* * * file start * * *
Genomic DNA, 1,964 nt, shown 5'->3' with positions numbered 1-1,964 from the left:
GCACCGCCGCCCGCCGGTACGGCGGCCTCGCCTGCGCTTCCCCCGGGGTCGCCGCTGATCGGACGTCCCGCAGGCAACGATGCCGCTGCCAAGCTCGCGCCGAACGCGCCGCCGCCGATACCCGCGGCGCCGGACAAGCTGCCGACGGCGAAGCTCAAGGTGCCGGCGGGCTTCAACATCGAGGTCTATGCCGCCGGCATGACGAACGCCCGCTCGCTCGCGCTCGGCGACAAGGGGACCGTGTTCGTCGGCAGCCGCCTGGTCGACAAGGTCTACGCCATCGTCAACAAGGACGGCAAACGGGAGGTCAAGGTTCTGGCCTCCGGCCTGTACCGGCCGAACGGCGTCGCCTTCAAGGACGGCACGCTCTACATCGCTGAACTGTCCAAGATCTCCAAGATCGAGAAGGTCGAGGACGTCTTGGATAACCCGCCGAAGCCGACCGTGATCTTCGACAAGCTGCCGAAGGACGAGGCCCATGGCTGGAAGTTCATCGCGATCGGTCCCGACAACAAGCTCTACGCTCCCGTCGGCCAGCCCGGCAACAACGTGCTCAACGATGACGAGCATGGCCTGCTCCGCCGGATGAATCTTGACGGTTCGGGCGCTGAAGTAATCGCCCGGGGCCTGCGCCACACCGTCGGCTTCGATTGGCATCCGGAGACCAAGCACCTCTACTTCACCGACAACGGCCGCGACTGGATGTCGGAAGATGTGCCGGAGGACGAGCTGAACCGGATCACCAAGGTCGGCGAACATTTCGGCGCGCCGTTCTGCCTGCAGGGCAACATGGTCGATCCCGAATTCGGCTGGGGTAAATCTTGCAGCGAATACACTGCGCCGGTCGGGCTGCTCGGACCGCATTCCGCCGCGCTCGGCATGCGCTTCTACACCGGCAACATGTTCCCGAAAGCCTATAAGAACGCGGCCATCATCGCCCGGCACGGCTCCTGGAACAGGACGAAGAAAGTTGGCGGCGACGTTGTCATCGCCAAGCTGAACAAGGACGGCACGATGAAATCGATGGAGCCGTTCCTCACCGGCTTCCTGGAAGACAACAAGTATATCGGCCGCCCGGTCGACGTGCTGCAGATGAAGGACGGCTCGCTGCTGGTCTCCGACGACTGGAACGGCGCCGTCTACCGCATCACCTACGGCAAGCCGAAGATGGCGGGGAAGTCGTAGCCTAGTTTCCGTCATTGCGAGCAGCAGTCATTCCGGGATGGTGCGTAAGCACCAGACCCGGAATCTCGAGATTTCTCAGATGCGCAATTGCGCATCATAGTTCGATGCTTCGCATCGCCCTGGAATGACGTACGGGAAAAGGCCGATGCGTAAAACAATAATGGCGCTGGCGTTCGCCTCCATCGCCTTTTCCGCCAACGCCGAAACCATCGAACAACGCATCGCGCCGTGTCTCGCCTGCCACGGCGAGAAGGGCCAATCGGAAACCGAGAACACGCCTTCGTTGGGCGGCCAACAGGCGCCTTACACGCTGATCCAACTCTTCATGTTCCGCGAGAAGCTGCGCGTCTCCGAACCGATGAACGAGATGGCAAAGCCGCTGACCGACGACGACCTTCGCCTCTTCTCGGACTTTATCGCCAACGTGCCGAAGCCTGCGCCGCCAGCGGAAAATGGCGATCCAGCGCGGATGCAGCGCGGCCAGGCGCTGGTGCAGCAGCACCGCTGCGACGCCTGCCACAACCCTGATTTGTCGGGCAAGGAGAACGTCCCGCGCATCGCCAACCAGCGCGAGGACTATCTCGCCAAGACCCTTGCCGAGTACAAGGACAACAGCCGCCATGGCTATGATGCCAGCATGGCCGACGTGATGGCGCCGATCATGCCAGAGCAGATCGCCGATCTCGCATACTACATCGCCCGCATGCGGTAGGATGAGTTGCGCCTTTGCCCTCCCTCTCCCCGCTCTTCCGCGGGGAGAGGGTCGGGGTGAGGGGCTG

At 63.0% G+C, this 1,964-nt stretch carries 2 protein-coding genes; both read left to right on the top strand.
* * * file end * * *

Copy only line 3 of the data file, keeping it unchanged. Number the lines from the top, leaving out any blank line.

At 63.0% G+C, this 1,964-nt stretch carries 2 protein-coding genes; both read left to right on the top strand.